but also the drivers position would have been a small contortion to get into from the side passage. Maybe there was foot holds in the engine covering.?

I am sorry I lost all my other photos, and these only survived due to the chaotic neg filing system (read lack of) that I have, as I also too colour, and many small detail shots of the suspension & Springs, but then again, those can be re taken anytime.

a small clue as to just how cramped it was inside, at the time, the camera was a Hasselblad Super wide C. 90' camera, very specialist in 1971... and even then I could not get everything in the cabin in the photos....  Today there are wider rectilinear lenses...

It I weren't in the Shit with the Queensland museum, I would ask to do a reshoot... (their fault. they one tried by subterfuge to get a heritage order  on my collection, and it eventually got one of their leading curators sacked, also the Qld State Library have been pirating my copyright of my 12 books)

regards, Sandy



-- Edited by nurgle on Saturday 5th of October 2013 04:43:25 AM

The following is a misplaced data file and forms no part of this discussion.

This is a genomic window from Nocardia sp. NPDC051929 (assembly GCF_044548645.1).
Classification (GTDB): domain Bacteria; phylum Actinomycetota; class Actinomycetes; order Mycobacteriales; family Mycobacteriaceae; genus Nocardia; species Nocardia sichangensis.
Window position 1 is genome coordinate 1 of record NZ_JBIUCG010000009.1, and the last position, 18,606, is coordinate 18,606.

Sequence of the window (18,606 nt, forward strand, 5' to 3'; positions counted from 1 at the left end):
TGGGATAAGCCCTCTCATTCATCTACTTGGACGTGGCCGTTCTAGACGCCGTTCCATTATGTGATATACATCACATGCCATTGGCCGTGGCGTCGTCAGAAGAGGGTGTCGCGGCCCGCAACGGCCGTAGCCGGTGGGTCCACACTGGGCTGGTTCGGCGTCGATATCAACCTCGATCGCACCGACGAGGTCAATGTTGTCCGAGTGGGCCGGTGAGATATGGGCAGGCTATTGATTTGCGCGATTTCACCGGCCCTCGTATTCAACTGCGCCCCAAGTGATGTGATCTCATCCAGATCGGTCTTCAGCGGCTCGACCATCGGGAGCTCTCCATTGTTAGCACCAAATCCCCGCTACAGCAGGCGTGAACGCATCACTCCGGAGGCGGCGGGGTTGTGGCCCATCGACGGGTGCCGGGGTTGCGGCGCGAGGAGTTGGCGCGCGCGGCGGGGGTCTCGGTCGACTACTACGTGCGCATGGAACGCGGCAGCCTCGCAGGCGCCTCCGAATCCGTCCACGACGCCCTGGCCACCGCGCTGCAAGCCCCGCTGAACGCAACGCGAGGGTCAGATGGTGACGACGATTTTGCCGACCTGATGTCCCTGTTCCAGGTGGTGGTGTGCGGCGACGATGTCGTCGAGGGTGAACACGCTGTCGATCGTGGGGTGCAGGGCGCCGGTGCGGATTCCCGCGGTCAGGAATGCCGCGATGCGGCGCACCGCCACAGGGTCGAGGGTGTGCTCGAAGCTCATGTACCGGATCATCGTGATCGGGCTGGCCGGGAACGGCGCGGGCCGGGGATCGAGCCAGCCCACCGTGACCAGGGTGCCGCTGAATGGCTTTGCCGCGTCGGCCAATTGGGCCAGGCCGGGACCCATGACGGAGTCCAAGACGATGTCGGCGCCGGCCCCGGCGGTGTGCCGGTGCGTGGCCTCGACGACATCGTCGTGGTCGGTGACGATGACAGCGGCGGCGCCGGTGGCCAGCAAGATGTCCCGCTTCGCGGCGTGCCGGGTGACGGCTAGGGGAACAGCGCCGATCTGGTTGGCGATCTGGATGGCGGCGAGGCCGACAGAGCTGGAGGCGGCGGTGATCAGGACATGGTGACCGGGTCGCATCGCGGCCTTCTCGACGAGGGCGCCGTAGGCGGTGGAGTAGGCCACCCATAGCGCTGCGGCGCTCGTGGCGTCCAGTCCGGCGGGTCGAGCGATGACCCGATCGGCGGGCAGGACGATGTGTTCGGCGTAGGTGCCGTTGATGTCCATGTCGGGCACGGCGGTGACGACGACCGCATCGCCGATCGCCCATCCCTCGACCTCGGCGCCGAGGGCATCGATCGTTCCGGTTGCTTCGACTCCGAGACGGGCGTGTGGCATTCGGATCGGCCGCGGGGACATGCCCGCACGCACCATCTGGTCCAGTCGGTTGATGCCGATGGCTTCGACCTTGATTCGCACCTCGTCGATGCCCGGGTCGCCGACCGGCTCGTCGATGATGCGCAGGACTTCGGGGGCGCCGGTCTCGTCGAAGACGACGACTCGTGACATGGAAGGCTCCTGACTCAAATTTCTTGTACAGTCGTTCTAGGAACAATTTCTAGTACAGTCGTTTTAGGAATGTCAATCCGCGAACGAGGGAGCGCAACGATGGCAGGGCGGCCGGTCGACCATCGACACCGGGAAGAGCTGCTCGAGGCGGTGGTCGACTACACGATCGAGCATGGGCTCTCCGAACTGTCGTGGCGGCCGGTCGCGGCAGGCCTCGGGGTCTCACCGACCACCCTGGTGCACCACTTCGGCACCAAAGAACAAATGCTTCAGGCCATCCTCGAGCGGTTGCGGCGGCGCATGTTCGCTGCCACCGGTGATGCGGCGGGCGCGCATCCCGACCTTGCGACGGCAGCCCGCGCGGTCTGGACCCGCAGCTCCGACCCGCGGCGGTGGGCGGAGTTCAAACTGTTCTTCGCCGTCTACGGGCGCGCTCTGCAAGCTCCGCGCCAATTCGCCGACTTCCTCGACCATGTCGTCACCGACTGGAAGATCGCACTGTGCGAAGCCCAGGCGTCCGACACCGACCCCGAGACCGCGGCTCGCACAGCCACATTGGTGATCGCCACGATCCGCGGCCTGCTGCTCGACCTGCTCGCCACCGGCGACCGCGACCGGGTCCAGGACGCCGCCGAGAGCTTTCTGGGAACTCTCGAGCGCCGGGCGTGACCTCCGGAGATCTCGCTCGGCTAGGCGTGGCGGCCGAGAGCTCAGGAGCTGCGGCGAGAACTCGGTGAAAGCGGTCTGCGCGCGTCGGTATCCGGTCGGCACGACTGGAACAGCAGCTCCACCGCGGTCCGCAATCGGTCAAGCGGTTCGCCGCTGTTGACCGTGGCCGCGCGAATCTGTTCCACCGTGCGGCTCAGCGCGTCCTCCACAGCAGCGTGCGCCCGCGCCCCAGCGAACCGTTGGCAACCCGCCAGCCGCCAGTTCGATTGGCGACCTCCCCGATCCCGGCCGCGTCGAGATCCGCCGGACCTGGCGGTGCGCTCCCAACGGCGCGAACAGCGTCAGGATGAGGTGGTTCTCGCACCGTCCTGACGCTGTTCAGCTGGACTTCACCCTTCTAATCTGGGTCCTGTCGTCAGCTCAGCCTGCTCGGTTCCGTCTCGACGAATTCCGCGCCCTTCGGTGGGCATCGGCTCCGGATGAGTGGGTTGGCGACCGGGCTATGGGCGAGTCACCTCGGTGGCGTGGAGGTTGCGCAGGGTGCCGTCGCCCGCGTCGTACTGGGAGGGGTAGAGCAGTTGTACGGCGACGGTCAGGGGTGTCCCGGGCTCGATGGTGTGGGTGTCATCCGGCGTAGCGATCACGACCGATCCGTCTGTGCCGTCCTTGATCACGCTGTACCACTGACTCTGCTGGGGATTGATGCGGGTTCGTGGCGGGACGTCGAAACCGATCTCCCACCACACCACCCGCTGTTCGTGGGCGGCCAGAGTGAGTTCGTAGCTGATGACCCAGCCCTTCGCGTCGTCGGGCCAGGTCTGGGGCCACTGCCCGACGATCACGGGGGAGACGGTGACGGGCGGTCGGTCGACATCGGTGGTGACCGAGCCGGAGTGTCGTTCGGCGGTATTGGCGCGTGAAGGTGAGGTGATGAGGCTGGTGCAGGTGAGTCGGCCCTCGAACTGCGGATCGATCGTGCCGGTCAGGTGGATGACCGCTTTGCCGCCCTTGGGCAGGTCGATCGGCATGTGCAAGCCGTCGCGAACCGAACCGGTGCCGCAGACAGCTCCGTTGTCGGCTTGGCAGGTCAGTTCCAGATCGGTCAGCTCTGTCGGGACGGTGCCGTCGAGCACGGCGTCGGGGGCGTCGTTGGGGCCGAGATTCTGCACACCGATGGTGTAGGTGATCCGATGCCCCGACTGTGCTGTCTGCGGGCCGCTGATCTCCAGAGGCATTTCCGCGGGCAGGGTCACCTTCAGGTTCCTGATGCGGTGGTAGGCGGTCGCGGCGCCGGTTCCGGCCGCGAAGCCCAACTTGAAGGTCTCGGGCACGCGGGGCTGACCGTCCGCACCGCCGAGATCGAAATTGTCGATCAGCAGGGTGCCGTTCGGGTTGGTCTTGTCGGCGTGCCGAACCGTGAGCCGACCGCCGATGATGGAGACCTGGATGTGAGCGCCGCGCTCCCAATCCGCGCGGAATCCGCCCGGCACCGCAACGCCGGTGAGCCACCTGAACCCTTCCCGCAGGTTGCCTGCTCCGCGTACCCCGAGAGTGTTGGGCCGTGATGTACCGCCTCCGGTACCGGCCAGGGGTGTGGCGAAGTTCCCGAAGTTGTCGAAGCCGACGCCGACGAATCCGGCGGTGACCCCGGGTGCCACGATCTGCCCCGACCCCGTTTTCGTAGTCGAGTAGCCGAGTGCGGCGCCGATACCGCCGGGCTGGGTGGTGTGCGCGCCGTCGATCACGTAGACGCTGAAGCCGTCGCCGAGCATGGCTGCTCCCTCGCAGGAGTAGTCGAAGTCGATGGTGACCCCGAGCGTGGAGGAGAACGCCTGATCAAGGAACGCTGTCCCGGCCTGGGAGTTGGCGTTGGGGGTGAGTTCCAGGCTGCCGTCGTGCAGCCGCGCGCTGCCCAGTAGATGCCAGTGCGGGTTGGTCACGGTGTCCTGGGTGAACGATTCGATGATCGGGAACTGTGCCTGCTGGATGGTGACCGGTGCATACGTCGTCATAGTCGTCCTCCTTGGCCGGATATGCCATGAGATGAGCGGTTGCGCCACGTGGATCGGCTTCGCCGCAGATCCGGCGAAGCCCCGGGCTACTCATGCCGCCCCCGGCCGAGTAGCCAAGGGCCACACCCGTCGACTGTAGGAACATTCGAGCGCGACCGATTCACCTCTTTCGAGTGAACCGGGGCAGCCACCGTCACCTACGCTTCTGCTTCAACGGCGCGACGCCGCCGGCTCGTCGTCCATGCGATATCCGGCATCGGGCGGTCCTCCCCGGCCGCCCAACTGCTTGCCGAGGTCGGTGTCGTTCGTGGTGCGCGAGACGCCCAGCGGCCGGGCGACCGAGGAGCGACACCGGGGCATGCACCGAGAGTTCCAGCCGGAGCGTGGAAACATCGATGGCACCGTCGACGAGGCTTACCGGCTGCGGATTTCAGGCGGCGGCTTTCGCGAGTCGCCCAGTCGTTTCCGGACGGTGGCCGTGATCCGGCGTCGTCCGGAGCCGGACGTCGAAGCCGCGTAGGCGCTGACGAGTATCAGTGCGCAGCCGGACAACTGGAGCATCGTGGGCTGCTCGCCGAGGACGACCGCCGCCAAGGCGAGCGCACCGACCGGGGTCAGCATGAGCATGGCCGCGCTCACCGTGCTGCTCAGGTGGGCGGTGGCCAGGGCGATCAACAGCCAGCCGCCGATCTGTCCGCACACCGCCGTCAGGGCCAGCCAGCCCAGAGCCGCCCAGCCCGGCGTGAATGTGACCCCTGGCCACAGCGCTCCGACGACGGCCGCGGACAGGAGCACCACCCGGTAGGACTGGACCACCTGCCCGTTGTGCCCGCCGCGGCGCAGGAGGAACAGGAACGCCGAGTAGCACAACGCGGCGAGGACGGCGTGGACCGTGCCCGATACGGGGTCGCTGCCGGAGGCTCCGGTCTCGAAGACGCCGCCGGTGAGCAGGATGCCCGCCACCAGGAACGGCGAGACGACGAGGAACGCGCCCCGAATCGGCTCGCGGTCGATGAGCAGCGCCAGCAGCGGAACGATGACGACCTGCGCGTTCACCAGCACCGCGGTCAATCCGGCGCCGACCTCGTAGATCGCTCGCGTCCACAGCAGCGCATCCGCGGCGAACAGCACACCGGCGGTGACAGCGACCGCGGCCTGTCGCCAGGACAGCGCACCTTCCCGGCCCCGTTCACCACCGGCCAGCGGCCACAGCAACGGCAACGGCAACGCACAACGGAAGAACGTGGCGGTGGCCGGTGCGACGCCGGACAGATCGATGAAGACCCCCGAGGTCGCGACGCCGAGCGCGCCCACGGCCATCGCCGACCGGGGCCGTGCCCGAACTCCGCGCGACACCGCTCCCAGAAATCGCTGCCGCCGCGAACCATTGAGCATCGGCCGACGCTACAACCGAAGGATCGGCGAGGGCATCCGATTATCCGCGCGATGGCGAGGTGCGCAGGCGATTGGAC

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Sergeant

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Hi, considering the tank would have been bumping around, the bolts protruding inside the tank would not have been condusive to good safety.

I did con side at the time it was a serious design flaw.. I wonder how many bad backs, the constantly hunched over crew got... atleast the machine gunners and the drivers had seats.

there must have been a coveing for the engines sides, but not there when I was in it... other wise it could have led to many a scalding/burn injury.

but also the drivers position would have been a small contortion to get into from the side passage. Maybe there was foot holds in the engine covering.?

I am sorry I lost all my other photos, and these only survived due to the chaotic neg filing system (read lack of) that I have, as I also too colour, and many small detail shots of the suspension & Springs, but then again, those can be re taken anytime.

a small clue as to just how cramped it was inside, at the time, the camera was a Hasselblad Super wide C. 90' camera, very specialist in 1971... and even then I could not get everything in the cabin in the photos....  Today there are wider rectilinear lenses...

It I weren't in the Shit with the Queensland museum, I would ask to do a reshoot... (their fault. they one tried by subterfuge to get a heritage order  on my collection, and it eventually got one of their leading curators sacked, also the Qld State Library have been pirating my copyright of my 12 books)

regards, Sandy